- Research article
- Open Access
Leadership aspirations among residents in obstetrics and gynecology in the United States: a cross-sectional analysis
BMC Medical Education volume 19, Article number: 332 (2019)
Most residents and faculty in obstetrics and gynecology (Ob/Gyn) are women. However, only a third of Ob/Gyn academic leadership positions are held by women in the United States.
This is an IRB-approved cross-sectional study of leadership aspirations among Ob/Gyn residents in the U.S. as related to gender and mentorship using an electronic survey distributed nationwide in 2017. The primary outcome was resident interest in academic leadership. Mediator variables included demographics and training environment characteristics. Descriptive statistics and comparative analyses were performed using SPSS.
We received 202 completed surveys, for a representative cross-section of 4% of all Ob/Gyn residents in the U.S. The majority (86%) of respondents were women (n = 174), reflecting the same gender distribution of all Ob/Gyn residents in training. Sixty-seven percent of all respondents reported an interest in pursuing academic leadership (n = 133). Women reported leadership aspirations less often than men (64% vs 86%, p < 0.05) and reported lower mean Likert scores (3.73 vs 4.14, p < 0.05) regarding interest in leadership. A marginal difference between mean Likert scores was observed between women and men when controlled for other demographics (coefficient − 0.344, SE 0.186; p = 0.066). No difference in leadership aspirations was noted between women and men when controlled for mentorship, presence of female program director, and presence of three or more female leaders in a program.
Gender disparity in goal-setting toward leadership is identified as early as residency training in Ob/Gyn. This imbalance in leadership aspirations can be addressed with targeted mentorship.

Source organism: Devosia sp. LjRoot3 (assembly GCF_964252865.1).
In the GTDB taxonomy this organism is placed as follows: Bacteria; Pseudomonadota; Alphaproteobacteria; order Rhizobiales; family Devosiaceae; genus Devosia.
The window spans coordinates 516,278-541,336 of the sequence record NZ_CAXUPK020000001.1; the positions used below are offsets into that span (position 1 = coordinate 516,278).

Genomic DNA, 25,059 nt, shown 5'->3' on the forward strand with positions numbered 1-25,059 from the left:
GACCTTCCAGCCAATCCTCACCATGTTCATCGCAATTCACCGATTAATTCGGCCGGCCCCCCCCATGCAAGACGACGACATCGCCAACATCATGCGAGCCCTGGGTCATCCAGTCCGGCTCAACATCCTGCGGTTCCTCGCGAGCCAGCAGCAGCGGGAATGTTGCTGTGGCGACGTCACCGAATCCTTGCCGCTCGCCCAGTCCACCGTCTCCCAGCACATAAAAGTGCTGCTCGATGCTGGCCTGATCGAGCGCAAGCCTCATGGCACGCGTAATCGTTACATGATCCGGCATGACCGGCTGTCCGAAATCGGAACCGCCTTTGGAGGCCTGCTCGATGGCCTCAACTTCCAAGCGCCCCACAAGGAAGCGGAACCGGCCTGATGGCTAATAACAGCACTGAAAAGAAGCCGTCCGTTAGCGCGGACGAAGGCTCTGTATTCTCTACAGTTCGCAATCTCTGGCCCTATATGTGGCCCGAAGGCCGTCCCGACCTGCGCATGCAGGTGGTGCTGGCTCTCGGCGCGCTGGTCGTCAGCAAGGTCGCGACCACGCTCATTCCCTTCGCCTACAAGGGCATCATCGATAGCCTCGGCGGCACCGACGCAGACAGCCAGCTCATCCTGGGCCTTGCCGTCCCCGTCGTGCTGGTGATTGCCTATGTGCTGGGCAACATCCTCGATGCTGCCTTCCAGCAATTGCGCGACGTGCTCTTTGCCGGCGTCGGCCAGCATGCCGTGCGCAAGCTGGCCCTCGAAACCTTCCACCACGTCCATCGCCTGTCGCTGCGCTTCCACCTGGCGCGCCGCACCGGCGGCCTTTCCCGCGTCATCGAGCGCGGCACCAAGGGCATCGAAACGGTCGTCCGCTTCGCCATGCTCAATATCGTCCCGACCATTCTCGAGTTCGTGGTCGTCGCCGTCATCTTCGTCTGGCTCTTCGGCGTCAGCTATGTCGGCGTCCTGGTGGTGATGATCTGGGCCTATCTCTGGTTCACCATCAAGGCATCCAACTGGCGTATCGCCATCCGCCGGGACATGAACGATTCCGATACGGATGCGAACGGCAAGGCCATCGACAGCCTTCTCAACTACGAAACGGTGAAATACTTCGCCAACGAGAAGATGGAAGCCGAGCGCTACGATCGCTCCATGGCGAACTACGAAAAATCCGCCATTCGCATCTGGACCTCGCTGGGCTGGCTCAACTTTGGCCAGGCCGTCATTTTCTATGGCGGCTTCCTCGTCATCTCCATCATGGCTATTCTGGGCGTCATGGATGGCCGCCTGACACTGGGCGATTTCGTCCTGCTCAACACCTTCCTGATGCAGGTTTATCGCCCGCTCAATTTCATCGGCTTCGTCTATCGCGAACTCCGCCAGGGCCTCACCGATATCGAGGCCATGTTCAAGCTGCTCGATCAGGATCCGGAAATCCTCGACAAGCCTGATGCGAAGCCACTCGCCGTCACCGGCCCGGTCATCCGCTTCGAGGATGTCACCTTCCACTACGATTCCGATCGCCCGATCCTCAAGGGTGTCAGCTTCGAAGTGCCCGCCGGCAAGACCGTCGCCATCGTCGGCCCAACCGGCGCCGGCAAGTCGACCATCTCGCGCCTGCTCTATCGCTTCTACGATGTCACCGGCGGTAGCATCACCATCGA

Women comprise about half of most graduating medical school classes in the United States, and now represent the majority of all students currently in medical school. However, women are still underrepresented in academic medicine, comprising only about a third of faculty [1, 2]. Furthermore, leadership positions such as chair, vice chair, and division director are disproportionately held by men. Even in the field of obstetrics and gynecology (Ob/Gyn), in which 85% of residents in the U.S. are female, only 21–35% of departmental academic leadership positions are held by women [1, 3].
Many possible explanations exist for this discrepancy. Gender biases and disparities have been measured in resident evaluations, faculty promotions, career development initiatives, and compensation [4,5,6,7,8,9,10,11,12]. However, there are no studies in the contemporary literature reporting on gender disparities among leadership aspirations of residents in Ob/Gyn in the U.S.
The purpose of this study is to evaluate the percentage of Ob/Gyn residents in the U.S. who identify academic leadership as a personal goal. We hypothesized that fewer women than men identify leadership as a goal during residency, and that women who do aspire to leadership are more likely to have had specific mentorship addressing leadership and have seen leadership modeled among women in their department.
This cross-sectional study of academic leadership aspirations among Ob/Gyn residents in the U.S. was approved by the Stanford School of Medicine Institutional Review Board and was conducted using an electronic survey tool developed by our study team (see Additional file 1). The survey was distributed in 2017 to the U.S. Ob/Gyn Residency Program Coordinator Group ListServ, which was assembled and is maintained through the Association of Professors in Gynecology and Obstetrics. Residency program coordinators were asked to distribute the survey to their respective residents, who were incentivized to complete the survey by a chance to win one of five $100 Amazon gift cards. Survey data were collected over a period of 6 weeks and managed using the secure web application Research Electronic Data Capture (REDCap) hosted at Stanford University .
The primary outcome for this study was identification of leadership as a goal during residency. Respondents were asked to agree or disagree on a Likert scale (1 = strongly disagree, 2 = disagree, 3 = neutral, 4 = agree, and 5 = strongly agree) with the following statement: “It is a goal of mine to someday hold a leadership position (e.g. program director, department chair, society president).” The primary outcome was defined as an answer of agree or strongly agree for categorical descriptive analysis. Mean Likert scores were used for regression analyses.
Mediator variables included demographics (age, post-graduate year, relationship status, number of children) and current training environment (mentorship exposure and gender distribution within residency class, faculty, and academic leaders). It is important to note that responses to survey questions related to program environment are self-perceived by respondents and were not confirmed as factual data.
Descriptive and comparative (chi-square, T-test, F-test, and multivariate linear regression) analyses were performed using SPSS. A p-value of < 0.05 was designated as significant.